Since discussing Endgame theories is still verboten by polite company on Twitter (I jest, there is no polite company there) and other public forums, one must cloister oneself to a Google-blacklisted website like The American Spectator. A cultural phenomenon like a Marvel movie, Endgame is pushing $1.5 billion in ticket sales after only a week, must be discussed! This post is a demonstration of great restraint. I saw the movie last weekend and waited til now to post so readers could see the movie first.
There are spoilers ahead so stop now, if that matters to you.
Onto the good stuff.
- Captain America is worthy of Thor’s hammer. My son came popping out of the movie saying four words that tinkle like glorious cymbals, “Mom, you were right!” What was I right about? I told him after we saw Age of Ultron together that Steve Rogers purposefully didn’t pick up the hammer so as not to upset the god and that the good Captain was worthy. And so he was. Were you thrilled when Cap called it? What a fun moment.
- Iron Man’s character arc and the beauty of embracing fatherhood pulled the film together.(He’s a stark, ahem, contrast to Thanos’ bad parenting.) Many men relate to him making peace with his father and making peace with being a father. Tony finally grew up. It took a while, but Tony got it.
- Thor’s moment with his mom. I’ve seen men write of their connection to Tony’s transformation. Thor’s stolen moment with Frigga was so tender, I cried. Rene Russo was shamefully underused throughout the Thor franchise and it was lovely to see her adore her adult son and demonstrate true, selfless bravery in facing the future.
- Tony had to die, but did Black Widow? It was the obvious place the story was going and it was obvious that Ironman was going to make the ultimate sacrifice. What I wasn’t prepared for was watching Black Widow, after her life of abuse and sorrow and love lost, sacrifice herself to save and redeem her friend. Noooo! The scene was absolutely brutal. Scarlett Johansson is the best actor in the cast. She’s a true talent and brought depth to a nuanced character. I don’t want her to go. Maybe she isn’t truly gone? In the predictions section, I’ve thought of something…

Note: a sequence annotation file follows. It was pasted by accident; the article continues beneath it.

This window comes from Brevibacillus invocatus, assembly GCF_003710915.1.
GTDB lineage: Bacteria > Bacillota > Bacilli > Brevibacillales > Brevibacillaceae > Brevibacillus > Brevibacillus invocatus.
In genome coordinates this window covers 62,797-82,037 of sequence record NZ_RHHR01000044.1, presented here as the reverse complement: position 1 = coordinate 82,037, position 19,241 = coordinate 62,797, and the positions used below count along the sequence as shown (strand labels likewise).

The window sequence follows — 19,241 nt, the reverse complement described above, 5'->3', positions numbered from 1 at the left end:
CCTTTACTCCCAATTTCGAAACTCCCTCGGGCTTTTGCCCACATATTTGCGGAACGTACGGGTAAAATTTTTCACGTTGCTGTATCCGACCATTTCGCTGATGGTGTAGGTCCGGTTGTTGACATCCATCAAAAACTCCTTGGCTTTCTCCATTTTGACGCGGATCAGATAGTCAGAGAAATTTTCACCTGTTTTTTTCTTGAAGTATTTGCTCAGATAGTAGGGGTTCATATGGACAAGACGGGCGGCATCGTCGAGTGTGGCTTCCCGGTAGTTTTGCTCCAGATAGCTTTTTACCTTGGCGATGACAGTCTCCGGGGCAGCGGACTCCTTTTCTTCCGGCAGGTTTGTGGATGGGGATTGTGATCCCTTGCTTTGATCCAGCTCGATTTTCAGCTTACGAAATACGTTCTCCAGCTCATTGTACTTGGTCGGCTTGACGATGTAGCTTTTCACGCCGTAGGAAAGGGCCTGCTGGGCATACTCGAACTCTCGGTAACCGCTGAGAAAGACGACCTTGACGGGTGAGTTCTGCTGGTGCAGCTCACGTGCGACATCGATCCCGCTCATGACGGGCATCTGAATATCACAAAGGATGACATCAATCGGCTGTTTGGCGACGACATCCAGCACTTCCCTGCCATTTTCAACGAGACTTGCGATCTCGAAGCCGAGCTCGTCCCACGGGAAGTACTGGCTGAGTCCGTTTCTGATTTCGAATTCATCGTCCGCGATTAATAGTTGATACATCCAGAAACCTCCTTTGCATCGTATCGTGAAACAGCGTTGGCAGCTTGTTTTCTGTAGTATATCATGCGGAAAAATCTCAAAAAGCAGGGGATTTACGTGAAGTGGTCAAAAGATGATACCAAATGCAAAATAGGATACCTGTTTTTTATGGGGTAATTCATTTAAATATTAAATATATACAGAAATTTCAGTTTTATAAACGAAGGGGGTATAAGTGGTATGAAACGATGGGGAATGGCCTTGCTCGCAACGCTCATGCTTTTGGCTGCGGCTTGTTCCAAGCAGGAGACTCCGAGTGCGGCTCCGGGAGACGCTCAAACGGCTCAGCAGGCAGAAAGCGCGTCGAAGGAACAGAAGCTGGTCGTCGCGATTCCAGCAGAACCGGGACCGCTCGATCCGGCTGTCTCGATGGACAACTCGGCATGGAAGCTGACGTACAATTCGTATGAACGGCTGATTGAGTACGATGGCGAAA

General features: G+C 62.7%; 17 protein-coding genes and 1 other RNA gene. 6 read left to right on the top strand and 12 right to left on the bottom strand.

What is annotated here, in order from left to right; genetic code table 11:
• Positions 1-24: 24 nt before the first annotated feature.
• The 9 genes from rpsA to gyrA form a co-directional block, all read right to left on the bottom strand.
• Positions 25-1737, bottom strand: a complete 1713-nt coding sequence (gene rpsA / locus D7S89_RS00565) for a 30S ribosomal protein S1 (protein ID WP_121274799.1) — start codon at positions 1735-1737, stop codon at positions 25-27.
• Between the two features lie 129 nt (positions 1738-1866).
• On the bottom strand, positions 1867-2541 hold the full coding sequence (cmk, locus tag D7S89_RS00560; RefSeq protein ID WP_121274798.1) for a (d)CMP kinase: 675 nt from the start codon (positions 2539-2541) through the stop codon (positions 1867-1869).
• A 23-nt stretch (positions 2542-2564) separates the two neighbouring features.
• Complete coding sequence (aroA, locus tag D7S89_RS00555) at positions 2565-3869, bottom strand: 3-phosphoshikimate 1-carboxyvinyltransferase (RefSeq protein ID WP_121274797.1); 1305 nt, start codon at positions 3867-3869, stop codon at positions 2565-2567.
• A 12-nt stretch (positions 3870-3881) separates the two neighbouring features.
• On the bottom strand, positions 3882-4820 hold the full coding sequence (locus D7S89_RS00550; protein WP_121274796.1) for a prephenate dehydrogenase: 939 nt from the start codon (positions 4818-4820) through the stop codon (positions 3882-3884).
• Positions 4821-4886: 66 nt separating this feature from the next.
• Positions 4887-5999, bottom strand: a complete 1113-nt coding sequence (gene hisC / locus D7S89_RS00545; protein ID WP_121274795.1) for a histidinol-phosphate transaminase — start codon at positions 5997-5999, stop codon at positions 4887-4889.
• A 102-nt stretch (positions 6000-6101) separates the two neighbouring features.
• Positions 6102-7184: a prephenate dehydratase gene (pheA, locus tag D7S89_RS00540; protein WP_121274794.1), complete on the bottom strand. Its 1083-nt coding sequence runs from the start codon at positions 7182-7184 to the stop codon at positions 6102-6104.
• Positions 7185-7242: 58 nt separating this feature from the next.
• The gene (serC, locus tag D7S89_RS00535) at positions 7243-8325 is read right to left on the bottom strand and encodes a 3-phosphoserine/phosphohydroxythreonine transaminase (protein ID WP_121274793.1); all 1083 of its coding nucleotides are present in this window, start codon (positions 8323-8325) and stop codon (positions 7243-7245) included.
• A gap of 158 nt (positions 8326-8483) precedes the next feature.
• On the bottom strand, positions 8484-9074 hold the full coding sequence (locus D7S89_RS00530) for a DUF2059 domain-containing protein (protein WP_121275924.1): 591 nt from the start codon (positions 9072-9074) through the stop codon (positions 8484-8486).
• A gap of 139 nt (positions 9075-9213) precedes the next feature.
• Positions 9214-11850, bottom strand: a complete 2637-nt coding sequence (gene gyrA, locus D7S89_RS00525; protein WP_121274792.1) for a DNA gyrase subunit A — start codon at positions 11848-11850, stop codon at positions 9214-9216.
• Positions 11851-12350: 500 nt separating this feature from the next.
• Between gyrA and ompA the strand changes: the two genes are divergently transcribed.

- It was great to see the Ancient One again. Another stellar actress giving gravity to a short scene.
- Chris Evans doesn’t get enough credit for creating a believable Captain America. What could be a cardboard-cutout character Evans makes sincere and fully realized. Steve Rogers is not a simple man. He’s been to war. He’s seen friends die. He lost his best friend (or thought he did), lost him again, and lost love, lost it again, and then found it. It was good to see him be rewarded, but so difficult to see him old. Did it seem false to you that Captain America would be self-seeking in the end? His essence is self-sacrifice. I’m not the only one who wondered about it.
- Thanos’ daughters’ resilience to overcome, damaged though they be, an abusive childhood. It’s impressive to have a superhero movie do an accurate portrayal of siblings suffering under a tyrant. The way they coped with one another and came to find forgiveness and sisterhood felt authentic.